Newspaper article Pittsburgh Post-Gazette (Pittsburgh, PA)

Roger L. Shinn Jan. 6, 1917 - May 13, 2013 Protestant Pastor Linked Faith to Social Causes

Newspaper article Pittsburgh Post-Gazette (Pittsburgh, PA)

Roger L. Shinn Jan. 6, 1917 - May 13, 2013 Protestant Pastor Linked Faith to Social Causes

Article excerpt

The Rev. Roger L. Shinn, an educator, administrator and author who championed the ecumenical movement and social activism in Protestant churches as their growth peaked in the 1950s and '60s, died May 13 at his home in Southbury, Conn. He was 96.

Perhaps Rev. Shinn's signal moment came after the 1957 merger of two mainstream denominations, the Evangelical and Reformed Church and the Congregational Christian Churches, to form the United Church of Christ. He was the principal author of the statement of faith for the denomination, which is still used in words close to his original. (References to God as a male, for example, have been made gender-neutral.) Rev. Shinn's personal journey included fighting in the Battle of the Bulge as an infantryman in World War II and winning a Silver Star for valor. He later counseled conscientious objectors during the Vietnam War.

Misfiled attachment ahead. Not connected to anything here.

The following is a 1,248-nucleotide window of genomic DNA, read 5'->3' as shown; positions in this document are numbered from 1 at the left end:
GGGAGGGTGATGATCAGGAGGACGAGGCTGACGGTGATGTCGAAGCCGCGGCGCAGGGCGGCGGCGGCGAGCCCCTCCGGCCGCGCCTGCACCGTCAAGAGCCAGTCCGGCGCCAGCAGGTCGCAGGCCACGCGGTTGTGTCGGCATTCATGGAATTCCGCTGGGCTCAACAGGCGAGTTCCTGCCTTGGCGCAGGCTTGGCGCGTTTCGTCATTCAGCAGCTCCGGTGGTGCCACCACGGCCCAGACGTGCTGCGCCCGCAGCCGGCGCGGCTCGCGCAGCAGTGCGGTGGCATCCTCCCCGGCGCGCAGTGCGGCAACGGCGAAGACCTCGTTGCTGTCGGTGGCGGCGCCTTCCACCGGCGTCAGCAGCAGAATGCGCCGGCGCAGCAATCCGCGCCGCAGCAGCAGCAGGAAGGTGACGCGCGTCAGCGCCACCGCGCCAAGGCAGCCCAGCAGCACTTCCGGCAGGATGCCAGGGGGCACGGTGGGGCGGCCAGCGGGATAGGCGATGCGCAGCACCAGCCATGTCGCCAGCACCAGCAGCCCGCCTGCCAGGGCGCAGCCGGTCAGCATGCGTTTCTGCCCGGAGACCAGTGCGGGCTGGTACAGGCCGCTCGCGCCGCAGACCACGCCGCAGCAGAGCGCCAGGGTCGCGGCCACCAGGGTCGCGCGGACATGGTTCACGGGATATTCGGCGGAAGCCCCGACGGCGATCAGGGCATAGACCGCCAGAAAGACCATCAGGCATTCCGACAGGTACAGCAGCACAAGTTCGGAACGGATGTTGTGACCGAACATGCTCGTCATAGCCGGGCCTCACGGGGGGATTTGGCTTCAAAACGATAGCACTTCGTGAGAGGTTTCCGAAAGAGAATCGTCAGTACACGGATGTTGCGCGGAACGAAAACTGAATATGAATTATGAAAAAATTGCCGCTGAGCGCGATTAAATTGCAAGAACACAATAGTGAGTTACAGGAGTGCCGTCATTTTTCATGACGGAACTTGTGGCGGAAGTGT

At Union Theological Seminary in New York City, Rev. Shinn studied with giants of 20th-century religious thought -- Dietrich Bonhoeffer, Reinhold Niebuhr and Paul Tillich -- and was himself later the Reinhold Niebuhr professor of social ethics at Union.

He helped shape the flurry of theological debate that followed World War II, arguing for a sharper sense of ethical and social responsibility on the part of moderate Protestant churches (Methodists, Presbyterians, Congregationalists, Episcopalians and kindred denominations) whose membership peaked in the early 1960s at 31 million.

The discussion reflected a gnawing need to make sense of a postwar world so emptied of certainties that many clergy members felt compelled to offer evidence on why God still lived.

Rev. Shinn's answer to the "Is God dead?" question was that old ideas of God died repeatedly. "But it is not God who is changing," he said in a 1966 interview with The Boston Globe, "only our own concepts and broadening cosmic horizons. …

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